Rocket League is a shining example of how a game can organically create its own success without expensive marketing campaigns or pre-launch hype. When it launched on the PS4 as part of Sony's PlayStation Plus subscription service it came with little fanfare – the title on which it is based, Supersonic Acrobatic Rocket-Powered Battle-Cars, drifted under the radar of many a player during the PS3 era and developer Psyonix admitted it had trouble getting publishers interested in the sequel. The game's incredible addictiveness – no doubt combined with the fact that it was totally free to PS+ subscribers for the first month of release – created a multiplayer monster which has since extended its reach to Xbox One and PC. Now it's the turn of the Switch, and rather than being the poor relation in this family, the Nintendo port could actually be the best way to experience the game yet.
Rocket League is, as developer Psyonix so effectively explains, "soccer, but with rocket-powered cars", and that high-concept pitch is as tantalising as it sounds. You drive your souped-up vehicle around a series of arenas which have a goal at either end. The objective is to shunt the massive ball into your opponent's goal while preventing them from doing the same; the team with the most goals at the close of play wins. While this may sound almost insultingly basic – Rocket League also keeps team sizes small, which hints at further simplicity – there's more depth on offer here than it's possible to appreciate in the first few days of ownership.
Getting the ball into the goal isn't as easy as it sounds, for starters. Because you're driving a car which is subject to its own momentum and inertia and can't turn 180 degrees on a sixpence like a footballer would, you have to plan each approach effectively – especially as you're trying to make contact with an object that's almost constantly in motion. The ball's large surface area means that it could potentially shoot off in many different directions depending on where you strike it, and with how much force. Working on your aim is of paramount importance and the game's excellent tutorial mode should be the first place newcomers head – it runs you through the basics but also allows you to master the more advanced techniques required to come out on top.
These include aerial moves, which are essential to success in high-level Rocket League play. Tapping the B button propels your car into the air, and it's possible to manipulate your vehicle when it's airborne; adding spin to your car at the right moment can give the ball extra speed should you be successful in making contact. The next wrinkle in the control system is the boost button, which not only gives you speed on the ground but can also be used to extend the height and pace of your jumps, keeping you in the air for longer periods of time. A double-tap of the jump button also triggers a dodge move which can be used not only to quickly block incoming shots but also give you extra power behind your own attempts on goal.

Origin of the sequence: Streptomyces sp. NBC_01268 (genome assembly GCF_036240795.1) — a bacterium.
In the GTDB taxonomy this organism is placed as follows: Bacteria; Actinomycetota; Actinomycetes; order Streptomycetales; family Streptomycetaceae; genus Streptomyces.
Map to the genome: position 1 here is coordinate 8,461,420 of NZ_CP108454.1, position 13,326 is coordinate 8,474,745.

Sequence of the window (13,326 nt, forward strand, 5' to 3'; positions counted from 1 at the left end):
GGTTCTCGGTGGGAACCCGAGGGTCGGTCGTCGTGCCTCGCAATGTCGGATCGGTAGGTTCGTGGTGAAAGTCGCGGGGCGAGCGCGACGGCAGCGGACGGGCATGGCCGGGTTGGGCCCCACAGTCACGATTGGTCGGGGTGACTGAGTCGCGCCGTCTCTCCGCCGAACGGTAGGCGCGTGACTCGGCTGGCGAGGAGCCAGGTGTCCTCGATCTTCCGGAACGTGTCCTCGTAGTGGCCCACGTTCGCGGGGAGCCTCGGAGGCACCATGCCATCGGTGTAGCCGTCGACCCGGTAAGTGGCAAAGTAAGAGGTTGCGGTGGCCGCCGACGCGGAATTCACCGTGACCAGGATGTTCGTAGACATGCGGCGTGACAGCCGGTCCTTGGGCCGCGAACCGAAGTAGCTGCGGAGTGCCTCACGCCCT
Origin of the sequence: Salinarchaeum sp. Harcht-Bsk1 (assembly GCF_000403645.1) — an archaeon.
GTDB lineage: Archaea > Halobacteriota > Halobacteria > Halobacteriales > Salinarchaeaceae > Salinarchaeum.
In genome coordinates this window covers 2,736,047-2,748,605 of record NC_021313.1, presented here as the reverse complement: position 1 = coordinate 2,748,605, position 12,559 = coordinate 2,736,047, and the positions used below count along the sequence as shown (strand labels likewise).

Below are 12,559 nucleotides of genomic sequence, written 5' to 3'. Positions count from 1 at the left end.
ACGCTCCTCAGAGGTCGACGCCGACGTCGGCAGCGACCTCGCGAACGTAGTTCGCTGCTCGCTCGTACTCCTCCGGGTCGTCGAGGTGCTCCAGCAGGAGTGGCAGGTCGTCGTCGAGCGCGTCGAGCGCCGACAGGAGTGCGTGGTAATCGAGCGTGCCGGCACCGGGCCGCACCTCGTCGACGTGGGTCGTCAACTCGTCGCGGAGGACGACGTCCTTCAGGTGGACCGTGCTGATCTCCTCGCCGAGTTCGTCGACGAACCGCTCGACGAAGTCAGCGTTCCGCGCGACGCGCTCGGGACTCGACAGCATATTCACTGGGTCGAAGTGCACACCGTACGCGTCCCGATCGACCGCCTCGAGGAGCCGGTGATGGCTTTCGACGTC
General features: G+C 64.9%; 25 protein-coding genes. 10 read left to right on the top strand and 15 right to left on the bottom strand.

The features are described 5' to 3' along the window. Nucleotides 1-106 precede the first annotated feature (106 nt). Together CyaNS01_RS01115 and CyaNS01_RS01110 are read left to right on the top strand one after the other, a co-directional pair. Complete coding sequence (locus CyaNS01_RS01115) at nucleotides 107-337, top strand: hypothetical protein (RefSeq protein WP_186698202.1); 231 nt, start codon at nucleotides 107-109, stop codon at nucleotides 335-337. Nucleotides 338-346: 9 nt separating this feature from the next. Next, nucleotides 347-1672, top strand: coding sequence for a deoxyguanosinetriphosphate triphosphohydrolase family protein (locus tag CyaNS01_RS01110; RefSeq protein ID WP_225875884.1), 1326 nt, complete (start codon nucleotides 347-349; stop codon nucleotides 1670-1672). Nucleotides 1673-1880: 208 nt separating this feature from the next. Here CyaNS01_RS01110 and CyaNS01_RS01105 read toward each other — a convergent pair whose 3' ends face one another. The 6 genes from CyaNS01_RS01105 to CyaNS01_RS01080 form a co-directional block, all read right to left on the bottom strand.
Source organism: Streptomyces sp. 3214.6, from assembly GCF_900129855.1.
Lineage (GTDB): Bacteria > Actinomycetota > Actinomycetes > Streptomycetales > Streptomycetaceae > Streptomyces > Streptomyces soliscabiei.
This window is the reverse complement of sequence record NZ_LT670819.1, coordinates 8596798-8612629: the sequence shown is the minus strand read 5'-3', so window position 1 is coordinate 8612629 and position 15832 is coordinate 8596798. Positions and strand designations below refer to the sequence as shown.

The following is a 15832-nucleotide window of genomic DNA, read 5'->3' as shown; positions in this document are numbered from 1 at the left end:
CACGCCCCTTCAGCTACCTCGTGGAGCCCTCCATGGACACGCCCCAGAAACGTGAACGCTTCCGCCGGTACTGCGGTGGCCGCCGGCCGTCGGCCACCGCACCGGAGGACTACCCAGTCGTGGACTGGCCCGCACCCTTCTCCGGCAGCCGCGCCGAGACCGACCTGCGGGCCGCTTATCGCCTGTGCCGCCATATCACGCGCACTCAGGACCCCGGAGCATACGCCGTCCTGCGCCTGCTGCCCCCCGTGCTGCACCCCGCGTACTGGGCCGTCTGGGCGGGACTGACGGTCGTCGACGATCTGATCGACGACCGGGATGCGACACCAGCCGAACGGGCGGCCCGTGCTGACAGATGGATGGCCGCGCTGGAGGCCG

The Y button forces your car into a powerslide, which is handy for when you need to get back down the other end of the pitch after a failed scoring effort, but slides can be incorporated into other movements so you have full command of the pitch, which leads us to the next part of Rocket League strategy 101: harassing your rivals. During some of the more packed 4v4 matches it often pays to have one player who is practically ignoring the ball and instead ramming opponents out of position. With enough boost behind it, a crash can be potent enough to destroy the victim and place them out of action for a few seconds, which of course improves your team's scoring chances.
As all of these skills fall into the place you'll notice special tactics slowly but surely creep into your game. For example, boosting on the ground and hitting the ball usually results it in being struck too high and hitting the wall above the goal; however, press jump at the last second and your car will hit the ball dead-centre for a more accurate shot. Moves such as boosts, slides, spins, dodges and jumps can be combined in so many ways it makes every match different and unique.
If all of this sounds like an awful lot to take in at once, that's because it is – and because Rocket League showcases cross-platform play, it's not uncommon to feel totally outmatched in your first few goes, especially if you're experiencing the game for the first time on Switch and you end up facing a team of Xbox One veterans who've had the game since it launched on that system at the start of 2016 (cross-platform play also means you're never more than a few seconds from your next match as there are tens of thousands of Xbox One and PC players online at any one time – Sony, however, has decided not to allow PS4 players to join the love-in, which is a shame). However, after a few hours you begin to realise that dashing about the pitch isn't always the best option – keeping an eye on the ball and trying to anticipate where it's headed is a more effective approach. You can even toggle the camera so that it always points in the direction of the ball, rather than where your car is facing. This might sound awkward but switching between these two camera views quickly becomes a key component of your game; lining up accurate shots is easier with the "behind the car" view but sometimes you need a clear look at where the ball is, especially during an intense melee.